Hyperloop has always created a buzz with transporting people at aircraft speed at a fraction of the cost of airline travel. The idea is to move passengers in low vacuum tubes at speeds close to that of sound. However, what if we told you that Hyperloop One came up with a way to transport goods at such high efficiencies and minimal costs.
Named Cargospeed, the new service by Richard Branson’s Virgin Hyperloop One has the ability to transport goods at the speed of sound at the rates of truck transport. The company is working towards making Cargo one of their focal points. In 2016, they struck a deal with Dubai port operator DP World in order to carry out a feasibility study, which would help figure out how their system could transport goods inshore. The collaboration of the two has resulted in the formation of DP World Cargospeed, which helps evaluate and develop a more concrete plan to suggest how the system would work in the coming decades to cater to high demands, which, according to predictions, may rise four times than normal by 2050. Hyperloop tubes will be the perfect way to manage the increasing demand with ease.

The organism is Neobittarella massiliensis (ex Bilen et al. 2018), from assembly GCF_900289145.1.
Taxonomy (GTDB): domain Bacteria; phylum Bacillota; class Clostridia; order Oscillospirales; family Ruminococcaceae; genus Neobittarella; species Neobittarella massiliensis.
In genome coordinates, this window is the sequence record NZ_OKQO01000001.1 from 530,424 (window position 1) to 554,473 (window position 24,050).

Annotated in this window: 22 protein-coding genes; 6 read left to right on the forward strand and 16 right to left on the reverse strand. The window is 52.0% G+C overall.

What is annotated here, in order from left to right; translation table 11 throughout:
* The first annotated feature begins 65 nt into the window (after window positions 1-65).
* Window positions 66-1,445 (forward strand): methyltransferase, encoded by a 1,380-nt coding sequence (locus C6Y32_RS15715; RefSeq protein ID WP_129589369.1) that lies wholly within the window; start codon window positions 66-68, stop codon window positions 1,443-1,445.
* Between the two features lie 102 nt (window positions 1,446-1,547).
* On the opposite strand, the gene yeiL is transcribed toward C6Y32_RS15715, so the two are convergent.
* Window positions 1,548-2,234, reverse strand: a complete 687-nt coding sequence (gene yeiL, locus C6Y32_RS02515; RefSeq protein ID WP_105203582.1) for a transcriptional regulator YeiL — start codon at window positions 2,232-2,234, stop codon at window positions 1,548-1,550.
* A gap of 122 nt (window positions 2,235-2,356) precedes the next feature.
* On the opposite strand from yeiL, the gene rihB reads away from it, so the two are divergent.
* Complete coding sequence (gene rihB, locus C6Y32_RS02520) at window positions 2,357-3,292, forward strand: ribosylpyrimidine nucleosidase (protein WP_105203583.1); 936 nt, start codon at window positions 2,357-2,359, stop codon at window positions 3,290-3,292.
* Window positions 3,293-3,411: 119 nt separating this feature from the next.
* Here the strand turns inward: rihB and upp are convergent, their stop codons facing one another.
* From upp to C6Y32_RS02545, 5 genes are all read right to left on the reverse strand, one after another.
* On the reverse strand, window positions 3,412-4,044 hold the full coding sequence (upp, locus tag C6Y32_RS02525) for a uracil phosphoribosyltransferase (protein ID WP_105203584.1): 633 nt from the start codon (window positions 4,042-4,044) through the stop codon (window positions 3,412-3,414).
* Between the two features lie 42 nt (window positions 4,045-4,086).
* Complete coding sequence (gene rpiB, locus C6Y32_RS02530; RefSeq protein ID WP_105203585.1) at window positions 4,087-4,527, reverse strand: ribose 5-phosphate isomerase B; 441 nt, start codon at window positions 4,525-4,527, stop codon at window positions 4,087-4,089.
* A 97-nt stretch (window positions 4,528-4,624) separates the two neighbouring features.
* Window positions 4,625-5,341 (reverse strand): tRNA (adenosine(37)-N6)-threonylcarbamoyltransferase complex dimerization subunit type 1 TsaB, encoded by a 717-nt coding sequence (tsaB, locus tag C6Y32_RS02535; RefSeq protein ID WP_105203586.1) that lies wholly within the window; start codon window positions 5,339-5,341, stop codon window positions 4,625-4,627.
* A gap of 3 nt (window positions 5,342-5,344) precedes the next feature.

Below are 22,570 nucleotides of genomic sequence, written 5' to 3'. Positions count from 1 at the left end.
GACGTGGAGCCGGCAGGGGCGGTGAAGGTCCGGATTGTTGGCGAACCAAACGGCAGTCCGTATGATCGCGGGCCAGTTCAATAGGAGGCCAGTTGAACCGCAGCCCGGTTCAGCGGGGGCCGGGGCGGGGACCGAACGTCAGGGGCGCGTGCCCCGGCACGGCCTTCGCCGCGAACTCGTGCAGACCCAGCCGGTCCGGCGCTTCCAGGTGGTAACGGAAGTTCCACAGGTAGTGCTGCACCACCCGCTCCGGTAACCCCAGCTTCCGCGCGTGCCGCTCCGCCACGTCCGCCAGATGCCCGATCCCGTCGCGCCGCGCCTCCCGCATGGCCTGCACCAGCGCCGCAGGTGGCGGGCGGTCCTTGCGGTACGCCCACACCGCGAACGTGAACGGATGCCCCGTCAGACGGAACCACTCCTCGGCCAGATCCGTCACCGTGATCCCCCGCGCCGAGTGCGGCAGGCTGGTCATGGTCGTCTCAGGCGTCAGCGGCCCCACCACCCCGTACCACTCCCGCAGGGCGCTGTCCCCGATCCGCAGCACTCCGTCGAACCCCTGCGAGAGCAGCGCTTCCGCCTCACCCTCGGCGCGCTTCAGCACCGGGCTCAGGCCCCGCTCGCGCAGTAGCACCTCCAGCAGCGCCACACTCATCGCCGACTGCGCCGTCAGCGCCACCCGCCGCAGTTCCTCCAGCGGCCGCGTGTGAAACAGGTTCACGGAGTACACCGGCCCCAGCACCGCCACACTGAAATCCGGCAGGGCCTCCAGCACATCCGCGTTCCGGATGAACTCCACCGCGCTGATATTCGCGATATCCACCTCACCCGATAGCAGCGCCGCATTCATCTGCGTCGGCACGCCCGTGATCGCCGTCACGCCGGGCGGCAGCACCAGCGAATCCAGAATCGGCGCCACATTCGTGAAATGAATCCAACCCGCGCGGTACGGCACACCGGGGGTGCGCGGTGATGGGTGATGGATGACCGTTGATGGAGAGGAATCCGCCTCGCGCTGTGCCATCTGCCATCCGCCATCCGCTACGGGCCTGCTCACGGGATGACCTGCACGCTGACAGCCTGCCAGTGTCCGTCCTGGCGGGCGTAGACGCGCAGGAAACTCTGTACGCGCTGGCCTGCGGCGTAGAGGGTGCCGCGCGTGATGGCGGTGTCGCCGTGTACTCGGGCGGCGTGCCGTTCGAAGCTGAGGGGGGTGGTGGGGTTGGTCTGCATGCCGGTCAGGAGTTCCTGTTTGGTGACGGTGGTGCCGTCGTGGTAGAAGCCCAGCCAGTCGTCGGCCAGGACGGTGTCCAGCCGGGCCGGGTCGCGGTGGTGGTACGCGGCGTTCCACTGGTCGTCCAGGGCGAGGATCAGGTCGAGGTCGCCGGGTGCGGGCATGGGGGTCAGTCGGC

The Hyperloop system would be a two-in-one system, catering to both Cargospeed and passengers with a capacity to have a top speed of 1000 km/h. This means that four-day long truck journeys will shorten to a mere 16 hours. Once this goes well, DP’s ports plan to combine Hyperloop’s technology to load goods and transport them without human interference.
This plan goes beyond quick deliveries. It also means that the goods will still have a long shelf life remaining due to the early deliveries, which means lesser warehouse space for goods, hence making the operations process cheaper.
Initially, the aim is to design a 10-km (6.2 mi) test track in Abu Dhabi. It is unclear whether the test track will contain Cargospeed service, however a potential route does point towards the Mumbai port in India with the intention of relieving the traffic on Mumbai-Pune Expressway, on which 110,000 vehicles travel every day. This could help reduce a three-hour long freight journey to 25 minutes.
According to the CNBC interview with Chairperson Richard Branson, the Hyperloop technology is expected to be up and running in two to three years. This is surely an exciting prospect for the future of transport!
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